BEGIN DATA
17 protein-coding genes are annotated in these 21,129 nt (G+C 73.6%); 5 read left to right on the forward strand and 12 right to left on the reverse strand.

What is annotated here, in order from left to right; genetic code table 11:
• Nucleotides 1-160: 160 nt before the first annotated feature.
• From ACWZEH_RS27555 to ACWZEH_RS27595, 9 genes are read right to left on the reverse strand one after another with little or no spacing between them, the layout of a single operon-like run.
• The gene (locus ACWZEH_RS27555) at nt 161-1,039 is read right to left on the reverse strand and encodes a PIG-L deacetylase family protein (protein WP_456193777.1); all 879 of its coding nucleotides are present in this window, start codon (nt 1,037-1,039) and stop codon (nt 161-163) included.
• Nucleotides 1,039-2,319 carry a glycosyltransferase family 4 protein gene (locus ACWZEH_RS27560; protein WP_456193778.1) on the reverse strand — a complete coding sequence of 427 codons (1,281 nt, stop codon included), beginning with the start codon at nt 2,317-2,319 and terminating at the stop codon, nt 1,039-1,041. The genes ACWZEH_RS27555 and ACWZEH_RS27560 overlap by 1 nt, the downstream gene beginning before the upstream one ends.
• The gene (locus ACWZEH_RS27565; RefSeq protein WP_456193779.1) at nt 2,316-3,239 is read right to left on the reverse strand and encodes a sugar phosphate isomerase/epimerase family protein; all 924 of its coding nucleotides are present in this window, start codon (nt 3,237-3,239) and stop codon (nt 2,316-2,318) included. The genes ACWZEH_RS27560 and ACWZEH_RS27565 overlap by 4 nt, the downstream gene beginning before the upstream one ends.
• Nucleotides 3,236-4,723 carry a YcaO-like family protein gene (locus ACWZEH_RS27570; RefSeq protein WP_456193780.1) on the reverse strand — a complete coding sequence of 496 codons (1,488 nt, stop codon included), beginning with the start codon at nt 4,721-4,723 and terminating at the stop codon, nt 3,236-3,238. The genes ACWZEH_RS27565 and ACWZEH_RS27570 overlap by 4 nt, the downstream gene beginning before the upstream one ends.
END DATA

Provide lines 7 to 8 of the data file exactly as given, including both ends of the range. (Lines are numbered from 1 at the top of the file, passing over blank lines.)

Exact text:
• The gene (locus ACWZEH_RS27565; RefSeq protein WP_456193779.1) at nt 2,316-3,239 is read right to left on the reverse strand and encodes a sugar phosphate isomerase/epimerase family protein; all 924 of its coding nucleotides are present in this window, start codon (nt 3,237-3,239) and stop codon (nt 2,316-2,318) included. The genes ACWZEH_RS27560 and ACWZEH_RS27565 overlap by 4 nt, the downstream gene beginning before the upstream one ends.
• Nucleotides 3,236-4,723 carry a YcaO-like family protein gene (locus ACWZEH_RS27570; RefSeq protein WP_456193780.1) on the reverse strand — a complete coding sequence of 496 codons (1,488 nt, stop codon included), beginning with the start codon at nt 4,721-4,723 and terminating at the stop codon, nt 3,236-3,238. The genes ACWZEH_RS27565 and ACWZEH_RS27570 overlap by 4 nt, the downstream gene beginning before the upstream one ends.